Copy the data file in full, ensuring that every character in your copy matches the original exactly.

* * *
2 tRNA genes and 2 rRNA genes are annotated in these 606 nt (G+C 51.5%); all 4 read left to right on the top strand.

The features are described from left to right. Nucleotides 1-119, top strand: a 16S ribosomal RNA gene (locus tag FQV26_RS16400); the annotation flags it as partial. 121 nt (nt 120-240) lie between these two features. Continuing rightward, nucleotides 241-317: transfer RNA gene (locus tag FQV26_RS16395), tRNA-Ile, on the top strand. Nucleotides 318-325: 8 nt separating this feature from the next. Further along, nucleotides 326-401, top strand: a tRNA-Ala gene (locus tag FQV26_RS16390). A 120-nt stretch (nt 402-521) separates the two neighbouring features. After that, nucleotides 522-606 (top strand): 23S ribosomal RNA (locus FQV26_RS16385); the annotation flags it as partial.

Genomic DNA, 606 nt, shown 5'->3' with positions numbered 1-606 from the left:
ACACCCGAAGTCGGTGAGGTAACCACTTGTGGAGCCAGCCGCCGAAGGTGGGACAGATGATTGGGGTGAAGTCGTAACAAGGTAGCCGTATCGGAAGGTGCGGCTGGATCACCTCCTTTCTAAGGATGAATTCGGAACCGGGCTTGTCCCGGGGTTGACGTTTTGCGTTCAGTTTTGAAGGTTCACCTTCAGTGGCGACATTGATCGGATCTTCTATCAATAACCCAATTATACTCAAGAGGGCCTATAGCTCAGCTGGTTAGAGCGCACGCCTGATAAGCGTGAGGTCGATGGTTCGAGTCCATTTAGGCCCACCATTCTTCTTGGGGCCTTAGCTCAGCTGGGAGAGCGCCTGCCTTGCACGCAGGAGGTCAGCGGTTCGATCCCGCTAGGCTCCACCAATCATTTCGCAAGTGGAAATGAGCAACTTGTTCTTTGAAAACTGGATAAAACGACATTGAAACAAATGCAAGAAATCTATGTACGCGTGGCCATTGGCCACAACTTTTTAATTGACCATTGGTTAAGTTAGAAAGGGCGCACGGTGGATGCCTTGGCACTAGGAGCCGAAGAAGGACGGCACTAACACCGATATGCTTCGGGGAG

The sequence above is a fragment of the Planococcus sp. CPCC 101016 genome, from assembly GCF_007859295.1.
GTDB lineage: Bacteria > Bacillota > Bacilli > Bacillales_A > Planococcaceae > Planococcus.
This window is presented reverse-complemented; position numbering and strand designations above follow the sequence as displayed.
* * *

2 tRNA genes and 2 rRNA genes are annotated in these 606 nt (G+C 51.5%); all 4 read left to right on the top strand.

The features are described from left to right. Nucleotides 1-119, top strand: a 16S ribosomal RNA gene (locus tag FQV26_RS16400); the annotation flags it as partial. 121 nt (nt 120-240) lie between these two features. Continuing rightward, nucleotides 241-317: transfer RNA gene (locus tag FQV26_RS16395), tRNA-Ile, on the top strand. Nucleotides 318-325: 8 nt separating this feature from the next. Further along, nucleotides 326-401, top strand: a tRNA-Ala gene (locus tag FQV26_RS16390). A 120-nt stretch (nt 402-521) separates the two neighbouring features. After that, nucleotides 522-606 (top strand): 23S ribosomal RNA (locus FQV26_RS16385); the annotation flags it as partial.

Genomic DNA, 606 nt, shown 5'->3' with positions numbered 1-606 from the left:
ACACCCGAAGTCGGTGAGGTAACCACTTGTGGAGCCAGCCGCCGAAGGTGGGACAGATGATTGGGGTGAAGTCGTAACAAGGTAGCCGTATCGGAAGGTGCGGCTGGATCACCTCCTTTCTAAGGATGAATTCGGAACCGGGCTTGTCCCGGGGTTGACGTTTTGCGTTCAGTTTTGAAGGTTCACCTTCAGTGGCGACATTGATCGGATCTTCTATCAATAACCCAATTATACTCAAGAGGGCCTATAGCTCAGCTGGTTAGAGCGCACGCCTGATAAGCGTGAGGTCGATGGTTCGAGTCCATTTAGGCCCACCATTCTTCTTGGGGCCTTAGCTCAGCTGGGAGAGCGCCTGCCTTGCACGCAGGAGGTCAGCGGTTCGATCCCGCTAGGCTCCACCAATCATTTCGCAAGTGGAAATGAGCAACTTGTTCTTTGAAAACTGGATAAAACGACATTGAAACAAATGCAAGAAATCTATGTACGCGTGGCCATTGGCCACAACTTTTTAATTGACCATTGGTTAAGTTAGAAAGGGCGCACGGTGGATGCCTTGGCACTAGGAGCCGAAGAAGGACGGCACTAACACCGATATGCTTCGGGGAG

The sequence above is a fragment of the Planococcus sp. CPCC 101016 genome, from assembly GCF_007859295.1.
GTDB lineage: Bacteria > Bacillota > Bacilli > Bacillales_A > Planococcaceae > Planococcus.
This window is presented reverse-complemented; position numbering and strand designations above follow the sequence as displayed.